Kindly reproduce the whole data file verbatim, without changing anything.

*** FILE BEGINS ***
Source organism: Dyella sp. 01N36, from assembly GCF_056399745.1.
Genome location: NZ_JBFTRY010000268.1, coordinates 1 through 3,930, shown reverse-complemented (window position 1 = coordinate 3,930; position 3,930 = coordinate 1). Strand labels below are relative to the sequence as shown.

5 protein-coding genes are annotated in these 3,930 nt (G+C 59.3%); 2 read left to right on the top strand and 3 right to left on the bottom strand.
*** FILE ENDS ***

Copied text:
Source organism: Dyella sp. 01N36, from assembly GCF_056399745.1.
Genome location: NZ_JBFTRY010000268.1, coordinates 1 through 3,930, shown reverse-complemented (window position 1 = coordinate 3,930; position 3,930 = coordinate 1). Strand labels below are relative to the sequence as shown.

5 protein-coding genes are annotated in these 3,930 nt (G+C 59.3%); 2 read left to right on the top strand and 3 right to left on the bottom strand.